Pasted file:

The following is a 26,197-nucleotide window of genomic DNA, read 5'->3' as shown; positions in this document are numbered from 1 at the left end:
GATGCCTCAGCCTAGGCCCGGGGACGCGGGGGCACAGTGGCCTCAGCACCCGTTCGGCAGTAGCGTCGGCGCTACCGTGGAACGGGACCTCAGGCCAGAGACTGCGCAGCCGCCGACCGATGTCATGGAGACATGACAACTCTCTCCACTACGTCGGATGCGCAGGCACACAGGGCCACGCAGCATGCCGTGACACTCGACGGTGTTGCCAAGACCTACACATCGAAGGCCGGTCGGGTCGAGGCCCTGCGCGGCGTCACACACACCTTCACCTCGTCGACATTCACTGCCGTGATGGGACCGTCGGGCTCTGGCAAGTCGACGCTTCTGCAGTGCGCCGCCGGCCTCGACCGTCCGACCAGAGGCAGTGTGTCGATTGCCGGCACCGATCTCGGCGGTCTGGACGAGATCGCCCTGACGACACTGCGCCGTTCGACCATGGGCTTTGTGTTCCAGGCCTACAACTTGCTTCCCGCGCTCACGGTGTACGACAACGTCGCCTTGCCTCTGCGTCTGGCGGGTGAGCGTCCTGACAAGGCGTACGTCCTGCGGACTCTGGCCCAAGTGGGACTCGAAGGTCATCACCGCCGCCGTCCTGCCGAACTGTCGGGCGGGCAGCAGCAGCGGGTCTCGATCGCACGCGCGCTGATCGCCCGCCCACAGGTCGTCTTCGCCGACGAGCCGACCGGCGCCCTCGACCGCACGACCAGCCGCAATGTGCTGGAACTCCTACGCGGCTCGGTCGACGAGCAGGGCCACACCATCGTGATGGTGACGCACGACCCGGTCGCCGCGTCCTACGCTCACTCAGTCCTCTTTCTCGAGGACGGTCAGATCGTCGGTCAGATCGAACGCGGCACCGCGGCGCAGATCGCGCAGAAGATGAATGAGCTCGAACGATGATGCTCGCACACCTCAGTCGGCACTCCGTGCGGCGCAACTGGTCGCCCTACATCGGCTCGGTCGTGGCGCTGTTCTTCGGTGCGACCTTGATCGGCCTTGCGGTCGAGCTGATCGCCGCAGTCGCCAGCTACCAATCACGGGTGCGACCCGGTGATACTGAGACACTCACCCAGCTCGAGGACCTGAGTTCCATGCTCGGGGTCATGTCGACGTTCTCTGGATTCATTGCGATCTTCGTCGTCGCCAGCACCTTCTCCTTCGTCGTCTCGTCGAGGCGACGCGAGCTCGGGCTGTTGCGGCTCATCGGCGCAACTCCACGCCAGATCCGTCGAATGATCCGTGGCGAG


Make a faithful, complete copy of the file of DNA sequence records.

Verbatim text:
The following is a 26,197-nucleotide window of genomic DNA, read 5'->3' as shown; positions in this document are numbered from 1 at the left end:
GATGCCTCAGCCTAGGCCCGGGGACGCGGGGGCACAGTGGCCTCAGCACCCGTTCGGCAGTAGCGTCGGCGCTACCGTGGAACGGGACCTCAGGCCAGAGACTGCGCAGCCGCCGACCGATGTCATGGAGACATGACAACTCTCTCCACTACGTCGGATGCGCAGGCACACAGGGCCACGCAGCATGCCGTGACACTCGACGGTGTTGCCAAGACCTACACATCGAAGGCCGGTCGGGTCGAGGCCCTGCGCGGCGTCACACACACCTTCACCTCGTCGACATTCACTGCCGTGATGGGACCGTCGGGCTCTGGCAAGTCGACGCTTCTGCAGTGCGCCGCCGGCCTCGACCGTCCGACCAGAGGCAGTGTGTCGATTGCCGGCACCGATCTCGGCGGTCTGGACGAGATCGCCCTGACGACACTGCGCCGTTCGACCATGGGCTTTGTGTTCCAGGCCTACAACTTGCTTCCCGCGCTCACGGTGTACGACAACGTCGCCTTGCCTCTGCGTCTGGCGGGTGAGCGTCCTGACAAGGCGTACGTCCTGCGGACTCTGGCCCAAGTGGGACTCGAAGGTCATCACCGCCGCCGTCCTGCCGAACTGTCGGGCGGGCAGCAGCAGCGGGTCTCGATCGCACGCGCGCTGATCGCCCGCCCACAGGTCGTCTTCGCCGACGAGCCGACCGGCGCCCTCGACCGCACGACCAGCCGCAATGTGCTGGAACTCCTACGCGGCTCGGTCGACGAGCAGGGCCACACCATCGTGATGGTGACGCACGACCCGGTCGCCGCGTCCTACGCTCACTCAGTCCTCTTTCTCGAGGACGGTCAGATCGTCGGTCAGATCGAACGCGGCACCGCGGCGCAGATCGCGCAGAAGATGAATGAGCTCGAACGATGATGCTCGCACACCTCAGTCGGCACTCCGTGCGGCGCAACTGGTCGCCCTACATCGGCTCGGTCGTGGCGCTGTTCTTCGGTGCGACCTTGATCGGCCTTGCGGTCGAGCTGATCGCCGCAGTCGCCAGCTACCAATCACGGGTGCGACCCGGTGATACTGAGACACTCACCCAGCTCGAGGACCTGAGTTCCATGCTCGGGGTCATGTCGACGTTCTCTGGATTCATTGCGATCTTCGTCGTCGCCAGCACCTTCTCCTTCGTCGTCTCGTCGAGGCGACGCGAGCTCGGGCTGTTGCGGCTCATCGGCGCAACTCCACGCCAGATCCGTCGAATGATCCGTGGCGAG